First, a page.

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Published 2 years ago with 2 Comments

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  • sashinator
    +6

    ‘Like a Rolling Stone’ [...] is pure, vitriolic schadenfreude. It is a song dedicated, in other words, to an emotion whose universally shameful status is revealed by the fact that only the Germans were brave enough to provide a name for it.

    The song sneers at its victim’s reversed fortunes but our uncritical, lazy sneering-along with it has prevented us from seeing that the song has come to applaud precisely what it denigrates.

    Mmh-k. That's not how I interpret it but I suppose it could be interpreted that way.

    What, then, does Bob Dylan teach us to see? Dylan, perhaps better than anyone, raises a smudged and shaking mirror to the shallowness and lack of intellectual ambition which have come to stand as our age’s foremost images of excellence. In Dylan’s singer-songwriting we can apprehend [...] easy self-satisfaction of the protestor who thinks constructive engagement is for losers and phonies.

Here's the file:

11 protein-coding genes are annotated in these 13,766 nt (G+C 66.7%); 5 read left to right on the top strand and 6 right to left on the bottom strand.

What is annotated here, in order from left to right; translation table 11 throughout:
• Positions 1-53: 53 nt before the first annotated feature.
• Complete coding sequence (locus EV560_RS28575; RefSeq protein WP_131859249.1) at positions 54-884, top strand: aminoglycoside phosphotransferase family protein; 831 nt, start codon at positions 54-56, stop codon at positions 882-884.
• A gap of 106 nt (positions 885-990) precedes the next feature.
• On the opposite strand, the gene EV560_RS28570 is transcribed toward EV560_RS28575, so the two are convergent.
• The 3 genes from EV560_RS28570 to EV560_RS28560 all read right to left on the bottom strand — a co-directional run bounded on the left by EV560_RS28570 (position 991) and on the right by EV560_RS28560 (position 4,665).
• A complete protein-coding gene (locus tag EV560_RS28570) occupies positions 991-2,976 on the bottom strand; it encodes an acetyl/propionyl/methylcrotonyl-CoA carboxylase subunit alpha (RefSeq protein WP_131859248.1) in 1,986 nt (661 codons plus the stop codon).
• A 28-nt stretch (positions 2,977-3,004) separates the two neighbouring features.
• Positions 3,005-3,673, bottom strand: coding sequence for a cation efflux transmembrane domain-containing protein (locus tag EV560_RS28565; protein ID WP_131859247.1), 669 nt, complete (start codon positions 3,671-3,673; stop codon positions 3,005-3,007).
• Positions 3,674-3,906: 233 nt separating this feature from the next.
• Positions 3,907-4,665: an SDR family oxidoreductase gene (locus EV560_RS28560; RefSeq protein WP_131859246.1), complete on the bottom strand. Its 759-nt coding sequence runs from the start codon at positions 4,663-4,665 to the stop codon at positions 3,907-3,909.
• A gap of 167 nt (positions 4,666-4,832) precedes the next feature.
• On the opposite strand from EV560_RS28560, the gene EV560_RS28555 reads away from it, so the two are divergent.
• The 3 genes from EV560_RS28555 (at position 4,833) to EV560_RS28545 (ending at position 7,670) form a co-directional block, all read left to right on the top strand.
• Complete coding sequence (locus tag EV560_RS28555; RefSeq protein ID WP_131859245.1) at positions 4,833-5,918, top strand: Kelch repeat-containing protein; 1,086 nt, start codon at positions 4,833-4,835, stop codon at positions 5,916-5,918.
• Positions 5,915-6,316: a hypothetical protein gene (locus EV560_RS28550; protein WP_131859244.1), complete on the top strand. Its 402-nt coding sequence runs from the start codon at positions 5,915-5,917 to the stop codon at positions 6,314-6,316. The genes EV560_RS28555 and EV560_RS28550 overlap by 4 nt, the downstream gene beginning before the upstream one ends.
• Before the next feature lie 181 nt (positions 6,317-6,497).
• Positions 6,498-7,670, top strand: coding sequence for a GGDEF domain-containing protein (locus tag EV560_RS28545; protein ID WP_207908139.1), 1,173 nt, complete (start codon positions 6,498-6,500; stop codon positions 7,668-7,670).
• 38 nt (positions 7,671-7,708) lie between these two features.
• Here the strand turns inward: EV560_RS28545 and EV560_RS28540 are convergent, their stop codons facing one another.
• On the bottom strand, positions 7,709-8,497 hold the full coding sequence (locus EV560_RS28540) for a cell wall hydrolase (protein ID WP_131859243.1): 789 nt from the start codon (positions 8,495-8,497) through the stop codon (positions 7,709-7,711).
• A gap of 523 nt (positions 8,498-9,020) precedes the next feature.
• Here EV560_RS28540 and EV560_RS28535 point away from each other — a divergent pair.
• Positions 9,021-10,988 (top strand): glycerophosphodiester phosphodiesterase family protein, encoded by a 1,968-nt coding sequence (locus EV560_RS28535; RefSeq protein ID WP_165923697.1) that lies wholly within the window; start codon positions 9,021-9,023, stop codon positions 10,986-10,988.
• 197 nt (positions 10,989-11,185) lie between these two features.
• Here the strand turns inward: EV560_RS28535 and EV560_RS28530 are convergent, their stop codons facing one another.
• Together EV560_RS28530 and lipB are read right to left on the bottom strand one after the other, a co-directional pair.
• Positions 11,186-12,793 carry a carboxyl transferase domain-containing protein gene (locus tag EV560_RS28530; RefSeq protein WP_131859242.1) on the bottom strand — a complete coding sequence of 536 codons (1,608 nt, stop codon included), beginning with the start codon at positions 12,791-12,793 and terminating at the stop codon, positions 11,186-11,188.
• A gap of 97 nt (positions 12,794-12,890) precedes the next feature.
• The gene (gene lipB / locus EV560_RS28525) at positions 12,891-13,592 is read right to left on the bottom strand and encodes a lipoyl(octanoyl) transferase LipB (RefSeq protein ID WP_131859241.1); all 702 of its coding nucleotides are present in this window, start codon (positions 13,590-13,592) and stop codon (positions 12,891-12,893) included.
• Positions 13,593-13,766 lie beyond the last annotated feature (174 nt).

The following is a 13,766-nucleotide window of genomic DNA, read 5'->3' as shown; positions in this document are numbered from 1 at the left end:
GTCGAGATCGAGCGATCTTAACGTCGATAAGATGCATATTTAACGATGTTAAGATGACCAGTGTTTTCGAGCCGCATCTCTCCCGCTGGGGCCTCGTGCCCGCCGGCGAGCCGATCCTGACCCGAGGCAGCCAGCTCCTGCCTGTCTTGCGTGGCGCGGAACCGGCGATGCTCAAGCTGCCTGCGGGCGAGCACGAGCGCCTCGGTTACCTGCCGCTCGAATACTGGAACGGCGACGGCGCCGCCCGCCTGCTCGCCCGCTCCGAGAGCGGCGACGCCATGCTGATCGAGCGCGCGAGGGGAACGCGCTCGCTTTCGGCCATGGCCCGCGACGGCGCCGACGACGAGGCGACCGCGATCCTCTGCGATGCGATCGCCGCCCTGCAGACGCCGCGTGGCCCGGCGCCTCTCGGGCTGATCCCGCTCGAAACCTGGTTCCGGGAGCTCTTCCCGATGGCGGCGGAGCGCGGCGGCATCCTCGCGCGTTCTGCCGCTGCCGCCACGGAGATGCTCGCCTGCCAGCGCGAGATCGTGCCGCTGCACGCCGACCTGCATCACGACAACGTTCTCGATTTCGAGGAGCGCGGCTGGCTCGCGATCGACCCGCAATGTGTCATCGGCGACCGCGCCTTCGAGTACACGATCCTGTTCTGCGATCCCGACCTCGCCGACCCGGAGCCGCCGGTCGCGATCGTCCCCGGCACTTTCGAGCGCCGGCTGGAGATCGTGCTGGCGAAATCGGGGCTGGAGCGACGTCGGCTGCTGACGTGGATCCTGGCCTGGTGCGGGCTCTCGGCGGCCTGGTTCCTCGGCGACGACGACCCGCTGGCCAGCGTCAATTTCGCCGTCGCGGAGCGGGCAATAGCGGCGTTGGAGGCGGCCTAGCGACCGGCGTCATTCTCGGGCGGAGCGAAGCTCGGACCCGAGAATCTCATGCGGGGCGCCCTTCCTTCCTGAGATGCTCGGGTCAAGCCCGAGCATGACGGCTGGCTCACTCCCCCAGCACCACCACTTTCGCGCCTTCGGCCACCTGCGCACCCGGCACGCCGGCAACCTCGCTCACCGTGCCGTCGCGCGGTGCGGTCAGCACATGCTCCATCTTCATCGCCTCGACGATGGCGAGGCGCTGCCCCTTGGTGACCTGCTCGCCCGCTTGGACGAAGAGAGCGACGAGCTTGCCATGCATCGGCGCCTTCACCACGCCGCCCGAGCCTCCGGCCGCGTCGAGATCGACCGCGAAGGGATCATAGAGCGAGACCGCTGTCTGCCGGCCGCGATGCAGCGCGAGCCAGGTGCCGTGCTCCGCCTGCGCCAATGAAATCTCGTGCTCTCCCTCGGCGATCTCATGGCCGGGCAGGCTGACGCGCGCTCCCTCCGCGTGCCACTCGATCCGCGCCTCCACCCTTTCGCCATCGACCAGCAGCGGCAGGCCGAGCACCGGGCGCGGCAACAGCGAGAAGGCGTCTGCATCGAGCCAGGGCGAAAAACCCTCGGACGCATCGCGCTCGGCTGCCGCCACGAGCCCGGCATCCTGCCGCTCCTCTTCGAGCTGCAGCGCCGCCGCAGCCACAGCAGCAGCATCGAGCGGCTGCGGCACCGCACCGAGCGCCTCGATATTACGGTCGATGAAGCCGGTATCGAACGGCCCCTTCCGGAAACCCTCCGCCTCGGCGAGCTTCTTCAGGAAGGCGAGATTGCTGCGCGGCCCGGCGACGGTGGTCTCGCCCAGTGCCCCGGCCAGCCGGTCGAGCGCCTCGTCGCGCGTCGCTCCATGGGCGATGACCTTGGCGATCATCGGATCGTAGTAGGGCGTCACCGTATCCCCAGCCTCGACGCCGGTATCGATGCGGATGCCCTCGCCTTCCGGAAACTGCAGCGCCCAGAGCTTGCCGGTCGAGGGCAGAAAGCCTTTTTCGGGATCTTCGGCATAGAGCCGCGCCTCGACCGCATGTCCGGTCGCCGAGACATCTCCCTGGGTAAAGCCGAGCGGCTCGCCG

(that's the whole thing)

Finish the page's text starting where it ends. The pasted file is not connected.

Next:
I see...

    Dylan’s music [...] is shot through with its insufferable smugness, from its inexplicable contentment with a handful of inanely doodled rhymes and empty riddles, to the performer’s blatant refusal even to sing it properly. His cracked vocal timbre, and habit of singing against the stress and flow of his own verses [...] articulates [...] the spirt of the adolescent’s stubborn refusal to realise his confused view of the world, and his place in it, is not a mark of genius but a waste of everybody else’s time.

    Hence the injured tone of much of Dylan’s songs, and his performances of them. His music is the sound of everything being everybody else’s fault, the music of the drop-out.

    So is that what should be considered 'constructive engagement'?

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